Backpage, myredbook, escortpost, theeroticreview and others have sections advertising prostitution—thus functioning as online brothels. Craigslist was described as “training wheels” for selling sex. In third world or recessionary economies, prostitution is a last-ditch survival option for poor young women or for women who are marginalized because of racism. Korean women, for example, are recruited by traffickers for prostitution in the United Sates via Internet advertising. An advertisement aimed at financially vulnerable women on the website read: “We know that in Korea these days, unemployment, the recession and the Special Law on Prostitution make it hard to earn even half of what you made before.” Enticing the women into prostitution, the traffickers then specify how much money can be made in a bar or massage parlor, declaring: “Advances possible. We take care of visas and bad credit.”

Most contemporary legal definitions of trafficking do not require physical movement, but rather coercion, force, fraud, or abuse of power to trap a victim in an exploitive situation. In some international legal definitions, consent is irrelevant. For the purposes of this article, we will use a definition of trafficking like that used in the Trafficking Victims Protection Act: “The recruitment, [enticement,] harboring, transportation, provision, or obtaining of a person for the purposes of a commercial sex act.”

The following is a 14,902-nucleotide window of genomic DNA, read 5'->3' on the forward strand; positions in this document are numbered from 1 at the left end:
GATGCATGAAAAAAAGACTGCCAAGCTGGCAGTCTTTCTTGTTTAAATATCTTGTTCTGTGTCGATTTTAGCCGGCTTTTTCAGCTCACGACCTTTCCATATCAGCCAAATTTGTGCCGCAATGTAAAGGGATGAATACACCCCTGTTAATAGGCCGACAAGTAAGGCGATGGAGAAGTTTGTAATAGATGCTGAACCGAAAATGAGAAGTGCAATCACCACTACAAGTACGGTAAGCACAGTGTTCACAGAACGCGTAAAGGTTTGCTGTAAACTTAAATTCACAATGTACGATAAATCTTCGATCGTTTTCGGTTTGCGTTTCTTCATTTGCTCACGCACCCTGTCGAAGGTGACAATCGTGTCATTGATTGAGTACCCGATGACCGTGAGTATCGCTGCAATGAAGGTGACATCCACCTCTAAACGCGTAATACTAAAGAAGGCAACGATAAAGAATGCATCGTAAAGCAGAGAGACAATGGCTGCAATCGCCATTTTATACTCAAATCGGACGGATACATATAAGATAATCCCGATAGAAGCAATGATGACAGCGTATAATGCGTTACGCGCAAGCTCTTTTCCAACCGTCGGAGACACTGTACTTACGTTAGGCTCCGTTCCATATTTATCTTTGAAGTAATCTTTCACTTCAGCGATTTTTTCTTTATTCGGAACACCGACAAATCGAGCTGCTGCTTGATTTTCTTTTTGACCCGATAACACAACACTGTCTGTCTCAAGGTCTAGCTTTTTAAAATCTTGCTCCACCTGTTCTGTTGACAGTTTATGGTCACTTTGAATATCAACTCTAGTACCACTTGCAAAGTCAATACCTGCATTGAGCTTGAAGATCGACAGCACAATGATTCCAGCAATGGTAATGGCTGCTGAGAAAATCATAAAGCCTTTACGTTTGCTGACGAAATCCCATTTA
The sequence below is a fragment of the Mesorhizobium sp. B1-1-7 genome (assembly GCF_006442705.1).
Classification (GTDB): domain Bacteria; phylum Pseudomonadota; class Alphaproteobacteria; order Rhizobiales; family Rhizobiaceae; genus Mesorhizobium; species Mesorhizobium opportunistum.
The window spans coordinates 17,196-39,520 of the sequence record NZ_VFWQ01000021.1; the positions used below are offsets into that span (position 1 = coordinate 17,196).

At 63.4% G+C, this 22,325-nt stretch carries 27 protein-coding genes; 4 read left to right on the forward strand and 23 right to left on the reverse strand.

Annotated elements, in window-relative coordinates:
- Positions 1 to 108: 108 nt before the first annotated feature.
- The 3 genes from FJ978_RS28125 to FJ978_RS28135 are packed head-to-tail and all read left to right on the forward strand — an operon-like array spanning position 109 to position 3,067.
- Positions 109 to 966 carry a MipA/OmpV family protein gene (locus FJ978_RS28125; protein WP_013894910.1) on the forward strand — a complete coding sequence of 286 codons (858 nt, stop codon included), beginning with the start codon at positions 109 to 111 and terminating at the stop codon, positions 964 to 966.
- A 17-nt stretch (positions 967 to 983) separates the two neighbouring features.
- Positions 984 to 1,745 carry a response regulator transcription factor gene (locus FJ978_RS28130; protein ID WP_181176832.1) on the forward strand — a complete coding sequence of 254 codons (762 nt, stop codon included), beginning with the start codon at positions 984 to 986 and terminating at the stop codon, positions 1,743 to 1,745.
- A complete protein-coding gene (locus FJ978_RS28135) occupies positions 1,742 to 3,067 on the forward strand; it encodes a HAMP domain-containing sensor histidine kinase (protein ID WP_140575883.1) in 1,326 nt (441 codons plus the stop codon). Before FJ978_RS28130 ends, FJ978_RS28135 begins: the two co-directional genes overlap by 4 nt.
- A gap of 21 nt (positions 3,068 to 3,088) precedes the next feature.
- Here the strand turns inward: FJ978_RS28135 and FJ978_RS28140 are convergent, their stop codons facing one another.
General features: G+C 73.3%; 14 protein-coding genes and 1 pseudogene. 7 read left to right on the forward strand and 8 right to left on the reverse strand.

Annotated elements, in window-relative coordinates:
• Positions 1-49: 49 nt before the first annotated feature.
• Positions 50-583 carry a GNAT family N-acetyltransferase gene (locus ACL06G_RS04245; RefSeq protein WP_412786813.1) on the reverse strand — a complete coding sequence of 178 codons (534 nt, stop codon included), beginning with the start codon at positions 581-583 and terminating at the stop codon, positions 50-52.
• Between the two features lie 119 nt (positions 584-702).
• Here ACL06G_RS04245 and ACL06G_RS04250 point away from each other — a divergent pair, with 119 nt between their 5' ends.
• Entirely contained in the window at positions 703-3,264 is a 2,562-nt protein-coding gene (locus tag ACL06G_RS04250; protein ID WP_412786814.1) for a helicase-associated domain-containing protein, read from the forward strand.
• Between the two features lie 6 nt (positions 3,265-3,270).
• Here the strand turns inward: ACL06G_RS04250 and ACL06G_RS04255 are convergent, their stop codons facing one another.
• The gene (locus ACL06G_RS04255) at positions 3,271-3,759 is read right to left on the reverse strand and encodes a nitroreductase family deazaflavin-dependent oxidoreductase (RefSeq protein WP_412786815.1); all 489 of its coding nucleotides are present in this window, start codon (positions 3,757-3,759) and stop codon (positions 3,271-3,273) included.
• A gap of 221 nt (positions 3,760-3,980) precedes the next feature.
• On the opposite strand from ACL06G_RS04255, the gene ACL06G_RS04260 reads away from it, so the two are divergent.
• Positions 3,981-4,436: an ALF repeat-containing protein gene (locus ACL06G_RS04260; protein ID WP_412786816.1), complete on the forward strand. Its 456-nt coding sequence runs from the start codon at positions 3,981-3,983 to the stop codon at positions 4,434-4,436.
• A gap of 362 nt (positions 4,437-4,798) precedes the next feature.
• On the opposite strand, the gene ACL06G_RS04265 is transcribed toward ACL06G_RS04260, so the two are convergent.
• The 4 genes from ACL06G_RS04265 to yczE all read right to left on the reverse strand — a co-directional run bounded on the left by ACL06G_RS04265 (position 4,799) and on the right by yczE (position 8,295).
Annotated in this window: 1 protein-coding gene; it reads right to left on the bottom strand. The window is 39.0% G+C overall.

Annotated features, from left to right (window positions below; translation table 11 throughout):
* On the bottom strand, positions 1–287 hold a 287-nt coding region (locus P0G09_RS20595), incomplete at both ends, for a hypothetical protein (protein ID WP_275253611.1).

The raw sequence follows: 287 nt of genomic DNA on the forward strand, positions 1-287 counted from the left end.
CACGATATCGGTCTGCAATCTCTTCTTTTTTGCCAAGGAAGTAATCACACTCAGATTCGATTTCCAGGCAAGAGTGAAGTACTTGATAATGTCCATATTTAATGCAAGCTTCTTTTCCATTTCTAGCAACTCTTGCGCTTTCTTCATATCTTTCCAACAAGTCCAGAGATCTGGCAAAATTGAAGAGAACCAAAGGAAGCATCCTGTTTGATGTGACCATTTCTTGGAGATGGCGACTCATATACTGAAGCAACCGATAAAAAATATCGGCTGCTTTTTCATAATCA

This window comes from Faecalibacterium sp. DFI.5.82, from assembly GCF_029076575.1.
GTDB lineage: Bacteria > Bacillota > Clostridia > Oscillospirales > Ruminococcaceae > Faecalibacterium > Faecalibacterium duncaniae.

Prostitution often meets the legal definition of human trafficking in that pimping or third-party control of a prostituted person cannot be distinguished from the identical crimes perpetrated in trafficking. According to estimates from eighteen sources including research studies, government reports, and nongovernmental agencies, on average 84% of women in prostitution are under third-party control or pimped or trafficked.

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